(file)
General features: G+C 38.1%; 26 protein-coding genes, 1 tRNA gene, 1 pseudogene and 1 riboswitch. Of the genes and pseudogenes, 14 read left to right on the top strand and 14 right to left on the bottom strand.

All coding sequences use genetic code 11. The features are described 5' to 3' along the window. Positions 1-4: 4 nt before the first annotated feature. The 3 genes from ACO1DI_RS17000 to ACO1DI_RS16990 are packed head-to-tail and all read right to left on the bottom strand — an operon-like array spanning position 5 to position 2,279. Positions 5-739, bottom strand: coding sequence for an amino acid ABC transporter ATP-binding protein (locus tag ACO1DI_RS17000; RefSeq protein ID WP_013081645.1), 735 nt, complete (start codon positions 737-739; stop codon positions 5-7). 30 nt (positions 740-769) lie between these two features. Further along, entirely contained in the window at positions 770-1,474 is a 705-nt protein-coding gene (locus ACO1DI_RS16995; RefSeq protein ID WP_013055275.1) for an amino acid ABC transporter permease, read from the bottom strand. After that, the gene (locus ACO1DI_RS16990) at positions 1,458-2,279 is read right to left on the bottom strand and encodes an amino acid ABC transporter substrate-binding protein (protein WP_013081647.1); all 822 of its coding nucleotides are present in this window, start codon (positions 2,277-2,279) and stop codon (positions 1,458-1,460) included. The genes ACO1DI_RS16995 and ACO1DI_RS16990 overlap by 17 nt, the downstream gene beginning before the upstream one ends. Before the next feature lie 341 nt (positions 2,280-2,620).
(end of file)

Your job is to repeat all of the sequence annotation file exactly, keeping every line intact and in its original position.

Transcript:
General features: G+C 38.1%; 26 protein-coding genes, 1 tRNA gene, 1 pseudogene and 1 riboswitch. Of the genes and pseudogenes, 14 read left to right on the top strand and 14 right to left on the bottom strand.

All coding sequences use genetic code 11. The features are described 5' to 3' along the window. Positions 1-4: 4 nt before the first annotated feature. The 3 genes from ACO1DI_RS17000 to ACO1DI_RS16990 are packed head-to-tail and all read right to left on the bottom strand — an operon-like array spanning position 5 to position 2,279. Positions 5-739, bottom strand: coding sequence for an amino acid ABC transporter ATP-binding protein (locus tag ACO1DI_RS17000; RefSeq protein ID WP_013081645.1), 735 nt, complete (start codon positions 737-739; stop codon positions 5-7). 30 nt (positions 740-769) lie between these two features. Further along, entirely contained in the window at positions 770-1,474 is a 705-nt protein-coding gene (locus ACO1DI_RS16995; RefSeq protein ID WP_013055275.1) for an amino acid ABC transporter permease, read from the bottom strand. After that, the gene (locus ACO1DI_RS16990) at positions 1,458-2,279 is read right to left on the bottom strand and encodes an amino acid ABC transporter substrate-binding protein (protein WP_013081647.1); all 822 of its coding nucleotides are present in this window, start codon (positions 2,277-2,279) and stop codon (positions 1,458-1,460) included. The genes ACO1DI_RS16995 and ACO1DI_RS16990 overlap by 17 nt, the downstream gene beginning before the upstream one ends. Before the next feature lie 341 nt (positions 2,280-2,620).